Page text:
I've noticed something interesting recently: I've maintained relationships with friends and colleagues thanks to Facebook, Twitter and Instagram. While that may sound Captain Obvious to you, I believe it's under-appreciated how this era of online connectivity is fostering bonds to one another that would've dissipated in a more analogue time.
We all know platforms such as Facebook allow us to keep friendships that may not be construed as our inner circle. I have more than 1,200 "Friends" and of course only around 5% of them are those I see regularly or semi-regularly, either in person or online. But if Facebook or Insta didn't exist, would I really be keeping those links alive and healthy? Probably not, much like our parents may not have been able to stay in touch with friends overseas in the 80s and 90s. The intentions may have been there, but the logistics were too difficult to overcome.
Now that we can send a Facebook Message to a buddy living in San Jose, instead of penning a letter and waiting two weeks for a reply, keeping those relationships going is simple and seamless. That's why I think today's users of Facebook and other platforms will develop stronger relationships to what I call outside friends - they aren't living in your community or even close enough to call up once in awhile. Outside friends are those orbiting outside that inner sanctum and instead are folks you want to keep in touch with, somehow, but you may not have the kind of face time (or FaceTime) that you have with closer friends.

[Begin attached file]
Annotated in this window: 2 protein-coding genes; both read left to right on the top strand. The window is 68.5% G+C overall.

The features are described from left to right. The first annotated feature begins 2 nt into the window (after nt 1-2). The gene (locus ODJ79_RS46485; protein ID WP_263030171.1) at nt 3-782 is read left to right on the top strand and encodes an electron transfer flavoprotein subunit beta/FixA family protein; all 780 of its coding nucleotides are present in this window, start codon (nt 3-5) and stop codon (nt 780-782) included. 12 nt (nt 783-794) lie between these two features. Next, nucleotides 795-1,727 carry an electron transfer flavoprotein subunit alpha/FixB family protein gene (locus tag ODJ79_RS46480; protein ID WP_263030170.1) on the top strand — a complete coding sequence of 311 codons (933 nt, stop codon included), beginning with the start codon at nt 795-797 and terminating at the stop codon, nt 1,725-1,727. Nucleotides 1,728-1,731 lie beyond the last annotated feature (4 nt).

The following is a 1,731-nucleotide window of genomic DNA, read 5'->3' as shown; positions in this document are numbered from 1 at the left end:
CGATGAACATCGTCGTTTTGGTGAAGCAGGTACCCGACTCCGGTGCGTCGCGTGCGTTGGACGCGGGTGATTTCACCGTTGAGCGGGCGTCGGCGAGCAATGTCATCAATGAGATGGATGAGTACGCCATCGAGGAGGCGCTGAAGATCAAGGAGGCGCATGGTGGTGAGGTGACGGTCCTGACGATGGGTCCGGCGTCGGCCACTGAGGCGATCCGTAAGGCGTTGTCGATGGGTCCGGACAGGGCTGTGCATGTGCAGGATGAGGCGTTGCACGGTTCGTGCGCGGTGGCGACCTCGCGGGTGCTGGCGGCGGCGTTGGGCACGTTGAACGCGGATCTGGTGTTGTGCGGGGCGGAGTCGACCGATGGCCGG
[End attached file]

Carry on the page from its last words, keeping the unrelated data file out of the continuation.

The conflicting argument is that these relationships are ephemeral and unsubstantial due to a DM's lack of intimacy. "That can't place a coffee date or 30-minute chat on the phone!" some of you cry out. I'm not arguing that; rather, look at friends you may not have ever wondered about in a Facebook-less world, but thanks to social media you can stay in touch and heck, maybe even invite for a coffee date if you visit their hometown or they visit yours.
I've long believed that social media doesn't replace in-person relationships but instead fosters a new kind of connectedness that can be very foreign to those not accustomed to anything but in-person hangs. And I've long thought that's a good thing to bring to the world, even if you never want to log onto Facebook for such relationship maintenance. It might not be for you, but it's right for other folks.
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